Eighteen strangers, traveling in three vehicles for 49 days to 22 states, 21 cites, 10 national parks (a total of 27,000 miles); four emergency room visits; endless mechanical problems—all while consuming 1,176 cups of coffee, approximately 1 million PB&Js, and just 35 home-cooked meals.
Those are the essential statistics from Mallory Nolte’s summer of 2020. It all added up to an experience the Wilmington University senior calls “life-changing.”
Nolte, a Video and Film Production major, was the official videographer, vlogger and drone operator for the Zoon Garden Promotional Tour, a cross-country odyssey that promoted “The Zoon Garden: The Decline of a Nation.” A social critique of 21st century America, it’s the debut novel of 27-year-old Jordan O’Donnell, who wrestled and earned bachelor’s and master’s degrees at Virginia Tech before working 2 ½ years for the FBI. The “Animal Farm”-like allegory tells the story of Clarendon Zoo and the dogmatic wolf and sheep tribes that trigger its downfall.
Nolte came across the gig while searching the internet for a summer internship after the job she had lined up was scuttled by — what else? — COVID-19. Having recently received her drone operator certification through WilmU, she applied for the job and in May became part of the team. She almost immediately began making and editing videos and a trailer for the tour from her parents’ home in Townsend, Delaware. In mid-June, everyone assembled at a farm in Randallstown, Maryland, and prepared for their cross-country adventure.
The 18 interns traveled and slept in a three-vehicle caravan: a converted school bus and two trailers, one towed by O’Donnell’s car and one by his manager’s vehicle. “There were three guys and three girls in the bus,” says Nolte, “five guys in one trailer, and seven girls, including me, in the other trailer.”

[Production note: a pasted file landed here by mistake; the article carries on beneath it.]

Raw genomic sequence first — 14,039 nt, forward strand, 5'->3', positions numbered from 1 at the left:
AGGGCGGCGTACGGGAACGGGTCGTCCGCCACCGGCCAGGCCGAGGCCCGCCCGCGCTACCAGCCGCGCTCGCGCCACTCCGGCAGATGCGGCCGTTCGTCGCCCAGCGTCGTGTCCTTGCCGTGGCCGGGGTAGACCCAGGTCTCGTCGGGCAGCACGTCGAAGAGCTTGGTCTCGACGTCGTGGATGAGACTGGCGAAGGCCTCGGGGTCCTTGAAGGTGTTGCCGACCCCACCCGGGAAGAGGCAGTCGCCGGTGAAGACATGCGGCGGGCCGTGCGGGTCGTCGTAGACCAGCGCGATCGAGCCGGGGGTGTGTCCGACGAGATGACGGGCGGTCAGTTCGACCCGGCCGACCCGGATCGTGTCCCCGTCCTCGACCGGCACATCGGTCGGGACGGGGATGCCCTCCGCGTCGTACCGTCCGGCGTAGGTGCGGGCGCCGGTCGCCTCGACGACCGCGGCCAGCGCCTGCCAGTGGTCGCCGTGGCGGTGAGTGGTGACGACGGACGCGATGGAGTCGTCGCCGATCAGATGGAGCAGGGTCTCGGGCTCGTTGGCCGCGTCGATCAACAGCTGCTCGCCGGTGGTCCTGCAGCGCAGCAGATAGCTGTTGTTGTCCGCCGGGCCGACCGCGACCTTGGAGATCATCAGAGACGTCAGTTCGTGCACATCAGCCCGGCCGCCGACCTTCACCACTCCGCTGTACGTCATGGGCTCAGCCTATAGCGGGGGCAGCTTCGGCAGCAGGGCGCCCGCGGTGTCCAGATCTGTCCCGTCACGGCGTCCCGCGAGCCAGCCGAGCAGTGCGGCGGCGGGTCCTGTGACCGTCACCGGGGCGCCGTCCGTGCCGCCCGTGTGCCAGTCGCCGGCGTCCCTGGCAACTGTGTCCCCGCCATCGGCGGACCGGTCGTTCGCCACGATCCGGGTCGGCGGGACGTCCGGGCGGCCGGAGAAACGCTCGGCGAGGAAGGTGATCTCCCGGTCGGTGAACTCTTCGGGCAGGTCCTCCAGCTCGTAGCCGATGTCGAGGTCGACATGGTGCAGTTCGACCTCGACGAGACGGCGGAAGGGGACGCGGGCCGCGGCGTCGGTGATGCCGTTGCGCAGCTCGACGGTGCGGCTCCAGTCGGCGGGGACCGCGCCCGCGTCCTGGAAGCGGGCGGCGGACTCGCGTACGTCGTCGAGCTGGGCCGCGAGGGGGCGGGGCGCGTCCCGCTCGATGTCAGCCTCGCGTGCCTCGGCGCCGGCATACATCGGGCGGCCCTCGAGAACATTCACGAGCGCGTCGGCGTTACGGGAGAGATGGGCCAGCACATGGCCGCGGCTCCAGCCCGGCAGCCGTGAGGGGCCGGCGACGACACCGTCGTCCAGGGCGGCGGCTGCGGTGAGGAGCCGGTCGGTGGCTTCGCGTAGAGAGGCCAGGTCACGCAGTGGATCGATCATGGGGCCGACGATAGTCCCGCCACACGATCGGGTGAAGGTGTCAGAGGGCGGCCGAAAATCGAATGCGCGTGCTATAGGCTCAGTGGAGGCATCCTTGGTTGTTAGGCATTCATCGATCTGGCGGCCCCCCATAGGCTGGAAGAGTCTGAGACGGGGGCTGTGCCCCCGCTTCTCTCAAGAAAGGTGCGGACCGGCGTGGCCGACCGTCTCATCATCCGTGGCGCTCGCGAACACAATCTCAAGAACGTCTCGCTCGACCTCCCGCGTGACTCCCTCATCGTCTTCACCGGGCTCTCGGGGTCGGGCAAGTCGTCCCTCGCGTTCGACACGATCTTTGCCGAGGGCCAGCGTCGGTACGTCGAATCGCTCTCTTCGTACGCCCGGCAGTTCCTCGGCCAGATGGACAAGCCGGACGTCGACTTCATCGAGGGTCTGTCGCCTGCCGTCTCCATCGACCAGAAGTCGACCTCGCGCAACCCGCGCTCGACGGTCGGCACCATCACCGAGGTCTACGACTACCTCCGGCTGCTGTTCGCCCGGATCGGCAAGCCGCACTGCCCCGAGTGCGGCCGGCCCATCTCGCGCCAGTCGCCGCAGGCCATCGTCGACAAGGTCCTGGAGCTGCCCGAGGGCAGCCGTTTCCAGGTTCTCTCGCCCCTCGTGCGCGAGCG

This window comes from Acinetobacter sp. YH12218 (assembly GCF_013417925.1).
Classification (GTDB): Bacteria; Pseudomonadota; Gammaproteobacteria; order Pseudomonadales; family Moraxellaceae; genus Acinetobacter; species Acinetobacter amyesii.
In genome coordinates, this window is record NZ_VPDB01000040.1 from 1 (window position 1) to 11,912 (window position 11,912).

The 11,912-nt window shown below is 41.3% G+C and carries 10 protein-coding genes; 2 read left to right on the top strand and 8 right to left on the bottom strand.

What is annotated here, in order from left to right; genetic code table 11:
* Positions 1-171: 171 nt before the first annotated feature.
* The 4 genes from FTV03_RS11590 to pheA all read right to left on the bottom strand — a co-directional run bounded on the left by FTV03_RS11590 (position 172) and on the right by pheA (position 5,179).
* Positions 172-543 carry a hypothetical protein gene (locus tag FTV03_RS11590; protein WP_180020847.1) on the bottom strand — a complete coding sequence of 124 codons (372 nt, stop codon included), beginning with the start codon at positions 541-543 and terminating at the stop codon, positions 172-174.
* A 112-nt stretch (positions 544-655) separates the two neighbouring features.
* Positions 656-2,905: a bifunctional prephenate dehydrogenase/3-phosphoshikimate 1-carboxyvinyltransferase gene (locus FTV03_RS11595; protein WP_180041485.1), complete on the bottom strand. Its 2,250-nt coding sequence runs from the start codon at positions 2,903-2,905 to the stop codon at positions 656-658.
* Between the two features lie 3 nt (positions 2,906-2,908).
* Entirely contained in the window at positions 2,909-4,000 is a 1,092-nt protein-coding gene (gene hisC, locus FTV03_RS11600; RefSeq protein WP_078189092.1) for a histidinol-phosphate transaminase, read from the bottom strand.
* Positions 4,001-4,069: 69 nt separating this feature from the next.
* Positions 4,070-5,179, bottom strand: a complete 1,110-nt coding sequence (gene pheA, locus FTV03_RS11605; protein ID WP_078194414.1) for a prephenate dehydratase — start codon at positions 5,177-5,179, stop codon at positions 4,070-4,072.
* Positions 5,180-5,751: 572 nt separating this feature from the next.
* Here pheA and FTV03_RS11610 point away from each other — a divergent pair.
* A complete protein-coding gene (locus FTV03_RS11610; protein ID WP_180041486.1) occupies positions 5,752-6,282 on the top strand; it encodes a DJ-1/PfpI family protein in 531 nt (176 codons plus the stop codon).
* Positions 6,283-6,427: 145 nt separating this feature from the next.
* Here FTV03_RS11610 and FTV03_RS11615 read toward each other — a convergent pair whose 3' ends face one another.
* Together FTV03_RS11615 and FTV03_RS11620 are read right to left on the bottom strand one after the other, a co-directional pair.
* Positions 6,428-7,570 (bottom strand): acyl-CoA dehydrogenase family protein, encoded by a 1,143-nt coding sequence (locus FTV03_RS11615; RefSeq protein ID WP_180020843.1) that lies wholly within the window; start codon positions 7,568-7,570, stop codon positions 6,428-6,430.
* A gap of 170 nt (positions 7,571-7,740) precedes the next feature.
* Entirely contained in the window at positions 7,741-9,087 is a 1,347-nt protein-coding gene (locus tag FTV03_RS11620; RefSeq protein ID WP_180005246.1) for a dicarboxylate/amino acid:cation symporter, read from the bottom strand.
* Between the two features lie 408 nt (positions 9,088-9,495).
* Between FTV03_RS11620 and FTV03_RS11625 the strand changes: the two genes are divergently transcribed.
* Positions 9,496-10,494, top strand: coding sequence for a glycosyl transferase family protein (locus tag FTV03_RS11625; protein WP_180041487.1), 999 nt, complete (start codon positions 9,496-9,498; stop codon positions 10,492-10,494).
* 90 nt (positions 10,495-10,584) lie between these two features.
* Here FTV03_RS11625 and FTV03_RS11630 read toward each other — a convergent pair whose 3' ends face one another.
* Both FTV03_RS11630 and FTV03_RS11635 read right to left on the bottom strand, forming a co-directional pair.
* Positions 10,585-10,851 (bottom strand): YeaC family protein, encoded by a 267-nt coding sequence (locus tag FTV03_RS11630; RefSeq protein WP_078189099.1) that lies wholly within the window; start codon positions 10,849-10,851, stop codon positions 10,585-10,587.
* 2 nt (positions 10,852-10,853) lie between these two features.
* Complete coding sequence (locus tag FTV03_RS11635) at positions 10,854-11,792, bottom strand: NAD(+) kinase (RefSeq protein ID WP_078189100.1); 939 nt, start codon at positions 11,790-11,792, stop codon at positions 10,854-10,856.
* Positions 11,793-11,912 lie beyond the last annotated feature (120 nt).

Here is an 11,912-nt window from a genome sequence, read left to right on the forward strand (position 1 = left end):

They held a kickoff party at a Richmond, Virginia, brewery, then headed west to Colorado, then north to Idaho before driving to California. But early in their journey, COVID reared its ugly and ubiquitous head, making a shambles of the schedule.
“While we were traveling, gather-ings of more than 10 people were outlawed, so we couldn’t hold events,” says O’Donnell. “We had to adjust.” Eventually, he says, the team was split into target groups: newspapers, news stations, libraries, independent book stores, and podcasts. “Every day we would go to a coffee shop, send emails, make calls, and then around 4 o’clock we would cut off work and go adventure wherever we were.”
“Mallory’s videos on social media were definitely a big help,” O’Donnell adds. “As our main vlogger and drone operator, she was a vital part of the video team. She took many of the documentary’s most iconic shots, including the base-jumping shot in Idaho Falls.” Says Nolte: “The itinerary must have changed 20 times. Some states were totally locked down and I couldn’t get a permit to fly drones there.”
But, she says, the experience was invaluable. “It taught me to adapt to any situation.” The interns forged several strong friendships. “I always like meeting new people,” she says, “and we all had a good connection. We were on the same mission — promoting the book. Plus, I love to travel.”
O’Donnell confirms that she was a perfect fit for the group: “Mallory has a fun-loving attitude with a healthy dose of sass. She kept everybody on their toes, wasn’t afraid to speak her mind, and always had a funny comment in her pocket.”
An officer in the National Honor Society at Middletown High School, where she also excelled in volleyball and tennis, Nolte has continued her student-athlete ways at WilmU. After graduating from Middletown in 2017, she scored a partial WilmU tennis scholarship and is a Dean’s List student and one of two Wildcat tennis players named to the 2019 Central Atlantic Collegiate Conference All-Academic Team — for the second time.
Nolte says she has enjoyed her time at WilmU. “The school allows me to continually grow in my studies, my confidence, and my independence,” she says. Having had a taste of the nomadic life, she hopes after graduating to start her own videography business and travel the world taking aerial shots via drone.